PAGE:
Melting German Glacier Gets Sunscreen, Again


Germany gives its national treasure, the Zugspitze, the deep freeze. Photo via flickr by Stephen A

A couple weeks ago, Germany's highest mountain, the Zugspitze, got dressed in a sun shield to protect its melting glacier during summer. The mountain's ski resort, Bayerische Zugspitzbahn, covered the north side with reflective tarps to reduce the amount of shrinkage of the ice sheet. Is this working? Giant anti-glare screens were applied to the 10,000-foot peak in the northern Alps and then smothered in snow to keep surfaces cool and protect it from rain. During winter, explosives created controlled avalanches to heave more snow on the glacier and fences were erected to protect it from wind erosion.

For the last 14 years the same effort to preserve this glacier has happened, but this year, the shield expanded by 50 percent to cover 9,000 square meters and save 30,000 cubic meters, an area approximately the size of a football field – or at least it's an attempt to slow the process.

The Zugspitze has shrunk to almost half its thickness over the last century. It's now 45 meters (147 feet) deep. The UN’s Intergovernmental Panel on Climate Change (IPCC), states that smaller Alpine glaciers will disappear and others shrink from 30 to 70 percent by 2050 as the world's glaciers recede. It’s estimated the endangered Zugspitze glacier could vanish within 20 years. The rapid loss of these eco-systems is seen as a temperature gauge for global warming, with the Rhine River and other European waterways levels dropping significantly, as well as other consequences.

Cyrogenics for mountains?

Is this sunscreen a smokescreen, intended to save the ski resort and picturesque mountain view - or the environment? Critics of the efforts say the patch receiving the treatment is primarily meant to preserve tourism in the village of Garmisch-Partenkirchen where about 500,000 tourists ski and snowboard the mountain every year. Gouging half-pipes for snowboarders has stopped with spring camps, popular a few years ago, are a thing of the past because of the reflective mats.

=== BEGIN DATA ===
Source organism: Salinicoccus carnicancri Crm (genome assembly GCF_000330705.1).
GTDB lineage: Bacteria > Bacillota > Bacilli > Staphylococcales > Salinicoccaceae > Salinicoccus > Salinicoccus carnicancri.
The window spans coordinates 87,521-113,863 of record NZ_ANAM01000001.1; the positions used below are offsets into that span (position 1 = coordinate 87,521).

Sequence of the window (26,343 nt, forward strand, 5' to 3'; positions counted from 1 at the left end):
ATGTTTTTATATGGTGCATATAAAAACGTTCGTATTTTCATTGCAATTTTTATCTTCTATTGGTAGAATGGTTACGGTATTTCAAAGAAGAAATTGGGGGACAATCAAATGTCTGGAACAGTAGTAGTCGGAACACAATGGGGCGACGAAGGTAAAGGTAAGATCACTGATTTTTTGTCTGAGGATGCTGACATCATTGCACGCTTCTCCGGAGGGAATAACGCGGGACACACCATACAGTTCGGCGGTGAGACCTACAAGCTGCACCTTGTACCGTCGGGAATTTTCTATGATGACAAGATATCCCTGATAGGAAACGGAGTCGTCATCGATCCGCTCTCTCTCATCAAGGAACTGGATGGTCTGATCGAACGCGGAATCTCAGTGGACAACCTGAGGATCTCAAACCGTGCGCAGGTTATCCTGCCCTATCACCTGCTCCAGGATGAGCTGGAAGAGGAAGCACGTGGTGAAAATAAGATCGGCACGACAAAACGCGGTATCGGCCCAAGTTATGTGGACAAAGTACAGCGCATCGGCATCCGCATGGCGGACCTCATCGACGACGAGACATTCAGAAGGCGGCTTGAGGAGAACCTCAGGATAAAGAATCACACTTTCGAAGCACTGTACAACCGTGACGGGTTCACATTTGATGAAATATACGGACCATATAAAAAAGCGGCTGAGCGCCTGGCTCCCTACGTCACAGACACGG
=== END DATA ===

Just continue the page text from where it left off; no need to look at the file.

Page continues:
Are commerce-driven initiatives, a system of cryogenics - staving off the disintegration until the cure is in place? Attacking the cause of the problem should be the goal, not just putting a big band-aid on it. Germany is the 6th largest contributor to greenhouse gasses according to reports (other rankings put it in the top 25).

Reuters reports that Markus Weber, meteorologist and glacier expert at the Bavarian Academy of Sciences in Munich says, "It's expensive and the impact is limited." Since the coverings only shield a small area for winter sports it won't save the glacier.

Maybe artist Christo should switch his medium and wrap mountains instead of islands?


Christo's Gates via Flickr by Kevin Coles
More on melting glaciers:
Iconic Bolivian Glacier Disappears: Melting Increased Three-Fold
Global Warming Melting Glaciers, Shrinking Harvests in China
Satellite Images Reveal Two of Greenland's Biggest Glaciers Are Losing More Ice
Beyond Glaciers: Yosemite's Big Trees Disappear

Tags: Carbon Emissions | Germany | Glaciers | Global Climate Change | Water Crisis